The Lectionary – not just for Sundays!

Published on: 1 January 2018

You might be used to looking on a list to see what the reading are for this Sunday if you are reading a lesson or perhaps preparing the prayers, and probably know that the church of England provides a list of readings for each Sunday (the Sunday lectionary). But Charles Read wonders if you know that it also provides readings for each day?

You can find the daily lectionary most easily by following this link where you can follow the links to get to the readings for each day. This website also lets you see the actual readings. You will see there that there are three lectionaries in use each day. They are:

The daily Holy Communion lectionary – for use if your church has a daily Eucharist (or one on a weekday perhaps once a week). This lectionary runs for two years then begins again.

Morning Prayer – this is the one I would recommend to use for daily Bible readings, but you can use the others if you like. Like the daily Communion lectionary, this one runs for two years.

Evening Prayer – again, you could use this if you wish. It is another two-year lectionary.

The Additional Weekday lectionary – this is intended for churches which have a lot of visitors. It aims to give the ‘highlights’ of the Bible so that if you just come to one service occasionally, the readings still make sense. (The other lectionaries often assume you will read the next bit of the passage next day). This is a good lectionary to use if you are new to reading the Bible and want to get a broad sense of what it is about. This lectionary lasts a year then begins again.

You can read your daily readings in the context of saying daily prayers. The Church of England provides an easy way of doing this. Look on the Church of England website under “prayer and worship” or follow this link to find the whole service for that day in Common Worship: Daily Prayer. This includes the readings.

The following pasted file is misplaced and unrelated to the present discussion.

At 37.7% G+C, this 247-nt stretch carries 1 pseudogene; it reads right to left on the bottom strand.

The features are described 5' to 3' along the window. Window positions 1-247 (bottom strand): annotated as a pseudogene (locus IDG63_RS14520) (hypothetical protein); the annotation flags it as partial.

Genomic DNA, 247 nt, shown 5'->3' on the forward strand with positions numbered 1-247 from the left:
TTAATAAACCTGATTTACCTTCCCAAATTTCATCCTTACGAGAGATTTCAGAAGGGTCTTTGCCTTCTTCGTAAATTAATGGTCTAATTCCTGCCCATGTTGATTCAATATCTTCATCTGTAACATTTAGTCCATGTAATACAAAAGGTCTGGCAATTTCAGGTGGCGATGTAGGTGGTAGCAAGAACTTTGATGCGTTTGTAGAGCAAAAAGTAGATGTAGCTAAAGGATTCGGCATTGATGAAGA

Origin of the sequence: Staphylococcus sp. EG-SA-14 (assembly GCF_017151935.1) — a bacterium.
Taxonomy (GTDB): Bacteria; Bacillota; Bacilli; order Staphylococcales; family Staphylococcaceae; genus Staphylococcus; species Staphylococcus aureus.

Getting started

The lists of readings can be a bit confusing but once you get into it, you will find that you can work out the right readings for each day. (The Oremus site and the daily prayer site do it for you). If you think you have got it wrong, don’t worry! Just carry on reading the Bible.

Here is a simple way to think about each reading. In a notebook, try to find three things in each reading, perhaps using these symbols:

? – something in the reading that puzzled you (which you might ask someone about later)

! – something in the reading that challenged you

√ – something in the reading that affirmed or reassured you

Finally, if you want to read the whole Bible in a year, there’s a lectionary for that too! It is in the Book of Common Prayer and is called The Calendar, with the Table of Lessons. You read a lot of the Bible each day but you do read it all in a year. You can find it online here

This article is from...

Articles in this issue...

Guardians of Ancora

The Revd Mark Capron reviews a children's online Bible game.


Parish Bibles

Parish Bibles can tell us something of the history of the church to which they belong through clues such as annotations and their general appearance.


Which Bible?

KJV? NIV? NLT? The Message? To the question, 'which is the best Bible?', the answer is, 'best for what?' Paul Overend explores the different translations of the Bible.


Walking through the Bible

Andy Jones runs Raise Kids Work and, among other activities, delivers Walk through the Bible Primary School lessons.


One Bible – many encounters

We each have our preferred ways of encountering God through the Bible. Some are avid readers; others prefer an audio experience; some find art or drama helpful; others prefer active approaches.


Bible Sunday – an opportunity to engage

Each year, churches the length and breadth of the country celebrate to Bible on a Sunday in late October - Richard Hooker describes how they used this opportunity at St Edmund's parish church in Taverham.


Praying with the Bible

Keith James shares a practical guide to two ways of praying – Imaginative Contemplation and Lectio Divina.


Bringing the Bible to life

The Rt Revd Alan Winton, Bishop of Thetford enthuses on the 'Open the Book' teams that bring Bible stories to life for children across the Diocese.


The Bible in a digital age

Kevin Baldwin discusses how Life exhibition is using a different method of old and new media to share the Bible with thousands of children in a digital age.


Keep up to date

Subscribe to our eNews for a snapshot of news, events and resources, usually emailed once a fortnight

Signup to newsletter